Fyre Fest, Theranos, catfishing, cons, fake-news claims both false and legitimate: The 2010s have been a decade of seemingly unprecedented uncertainty about what’s real. Books by Lee McIntyre and Farhad Manjoo describe the rise of what Manjoo calls “a post-fact society,” in which the internet plays a particularly catalyzing role.
But while modern technology may have fostered the spread of misinformation, the social psychologists Carol Tavris and Elliot Aronson write that our tendency as humans to convince ourselves that we’re right no matter what the evidence shows has deep psychological roots; indeed, as the anthropologist Pascal Boyer writes, prioritizing beliefs over facts was part of human evolution. At the same time, cultural anxieties about knowing whom and what to believe have their own centuries-long history, Geoffrey C. Bunn’s book about the lie detector reveals.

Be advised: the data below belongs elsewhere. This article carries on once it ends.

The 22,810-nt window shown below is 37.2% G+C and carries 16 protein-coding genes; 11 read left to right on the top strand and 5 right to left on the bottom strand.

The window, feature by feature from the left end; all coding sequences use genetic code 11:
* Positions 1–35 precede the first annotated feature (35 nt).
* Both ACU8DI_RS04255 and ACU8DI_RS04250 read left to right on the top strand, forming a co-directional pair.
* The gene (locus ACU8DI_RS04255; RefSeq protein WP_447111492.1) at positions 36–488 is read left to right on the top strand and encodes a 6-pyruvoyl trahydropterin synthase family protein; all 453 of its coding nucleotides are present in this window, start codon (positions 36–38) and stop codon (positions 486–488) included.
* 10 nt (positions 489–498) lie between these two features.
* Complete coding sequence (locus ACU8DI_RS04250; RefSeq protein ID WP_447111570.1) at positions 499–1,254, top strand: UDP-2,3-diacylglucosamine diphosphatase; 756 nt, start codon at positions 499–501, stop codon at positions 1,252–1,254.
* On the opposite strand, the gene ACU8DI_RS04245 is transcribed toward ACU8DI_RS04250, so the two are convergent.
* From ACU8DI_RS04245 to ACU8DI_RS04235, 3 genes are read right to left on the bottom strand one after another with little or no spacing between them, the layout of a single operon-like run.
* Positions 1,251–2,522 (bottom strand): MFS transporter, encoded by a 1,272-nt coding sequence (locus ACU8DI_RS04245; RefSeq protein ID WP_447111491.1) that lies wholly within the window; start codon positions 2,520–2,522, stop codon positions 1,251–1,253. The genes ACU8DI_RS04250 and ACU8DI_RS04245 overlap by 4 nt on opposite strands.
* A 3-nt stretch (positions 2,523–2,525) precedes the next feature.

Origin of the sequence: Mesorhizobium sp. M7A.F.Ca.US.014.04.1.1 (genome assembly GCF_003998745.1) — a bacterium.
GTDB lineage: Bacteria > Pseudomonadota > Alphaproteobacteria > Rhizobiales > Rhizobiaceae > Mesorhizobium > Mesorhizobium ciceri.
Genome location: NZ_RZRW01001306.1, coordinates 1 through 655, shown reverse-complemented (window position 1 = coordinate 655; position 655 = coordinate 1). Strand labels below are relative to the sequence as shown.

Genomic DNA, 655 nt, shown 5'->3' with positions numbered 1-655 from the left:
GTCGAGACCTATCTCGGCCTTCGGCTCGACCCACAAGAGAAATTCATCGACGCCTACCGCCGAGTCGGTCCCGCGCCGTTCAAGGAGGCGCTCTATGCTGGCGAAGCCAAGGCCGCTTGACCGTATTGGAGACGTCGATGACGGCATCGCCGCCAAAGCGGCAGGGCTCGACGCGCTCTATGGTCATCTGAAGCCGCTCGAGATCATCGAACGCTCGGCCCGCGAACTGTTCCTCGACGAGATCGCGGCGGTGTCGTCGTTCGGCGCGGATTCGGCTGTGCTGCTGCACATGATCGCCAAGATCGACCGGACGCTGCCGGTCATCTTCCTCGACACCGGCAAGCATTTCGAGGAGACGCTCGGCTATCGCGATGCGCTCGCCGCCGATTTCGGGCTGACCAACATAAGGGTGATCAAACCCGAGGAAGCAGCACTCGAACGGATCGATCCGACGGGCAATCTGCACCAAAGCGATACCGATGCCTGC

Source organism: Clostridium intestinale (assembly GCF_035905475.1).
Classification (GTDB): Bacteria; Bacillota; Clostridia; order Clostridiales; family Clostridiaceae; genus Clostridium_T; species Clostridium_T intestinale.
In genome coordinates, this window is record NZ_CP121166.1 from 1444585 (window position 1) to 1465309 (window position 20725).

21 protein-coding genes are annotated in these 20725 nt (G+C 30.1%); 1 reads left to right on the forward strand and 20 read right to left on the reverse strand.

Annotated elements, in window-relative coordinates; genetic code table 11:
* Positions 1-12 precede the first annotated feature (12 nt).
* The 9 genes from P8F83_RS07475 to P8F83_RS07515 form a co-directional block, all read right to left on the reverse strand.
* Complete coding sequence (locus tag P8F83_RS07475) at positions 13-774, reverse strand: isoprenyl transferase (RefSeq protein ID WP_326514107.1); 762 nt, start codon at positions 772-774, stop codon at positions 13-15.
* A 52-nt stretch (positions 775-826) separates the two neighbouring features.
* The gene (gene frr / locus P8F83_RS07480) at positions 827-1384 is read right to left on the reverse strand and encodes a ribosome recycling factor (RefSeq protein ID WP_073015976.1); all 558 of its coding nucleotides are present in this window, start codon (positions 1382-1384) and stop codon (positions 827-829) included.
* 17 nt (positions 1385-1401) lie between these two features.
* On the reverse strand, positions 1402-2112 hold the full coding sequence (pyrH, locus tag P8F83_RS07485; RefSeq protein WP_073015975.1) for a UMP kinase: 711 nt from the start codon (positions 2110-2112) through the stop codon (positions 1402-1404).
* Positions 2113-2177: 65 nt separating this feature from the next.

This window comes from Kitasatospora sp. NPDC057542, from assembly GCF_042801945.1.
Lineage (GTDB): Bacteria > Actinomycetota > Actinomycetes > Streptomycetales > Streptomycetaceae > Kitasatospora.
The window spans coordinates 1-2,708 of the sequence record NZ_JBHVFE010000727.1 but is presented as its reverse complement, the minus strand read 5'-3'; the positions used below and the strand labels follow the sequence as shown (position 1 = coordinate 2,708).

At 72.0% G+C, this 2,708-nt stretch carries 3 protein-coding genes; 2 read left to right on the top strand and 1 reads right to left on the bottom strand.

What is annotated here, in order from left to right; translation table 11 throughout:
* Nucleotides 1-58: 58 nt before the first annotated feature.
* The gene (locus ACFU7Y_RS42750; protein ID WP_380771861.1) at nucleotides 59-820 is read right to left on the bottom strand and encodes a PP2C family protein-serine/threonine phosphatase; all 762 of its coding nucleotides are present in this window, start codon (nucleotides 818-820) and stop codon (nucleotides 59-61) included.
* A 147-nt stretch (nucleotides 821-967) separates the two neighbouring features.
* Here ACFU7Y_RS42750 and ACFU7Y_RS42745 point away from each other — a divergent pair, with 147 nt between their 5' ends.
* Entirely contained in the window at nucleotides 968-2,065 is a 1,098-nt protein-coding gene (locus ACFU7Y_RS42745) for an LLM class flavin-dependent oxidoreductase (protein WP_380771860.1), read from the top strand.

Real historical hoaxes are a source of inspiration for writers such as Dexter Palmer and Peter Carey, who use the stories of a woman who claimed to have given birth to rabbits and of an editor dazzled by a fictitious poet, respectively, as jumping-off points for novels that explore the dynamics of belief. And a novel by Uwe Johnson set during a year in the protagonist’s life shows how the process of collecting and parsing information can become a source of strength.
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The lie detector in the age of alternative facts
“The device, [Geoffrey C.] Bunn suggests, is in many ways a work of science fiction that lurks, awkwardly, in the present reality—a machine that has been, from the beginning, in dialogue with pop culture and its myths.”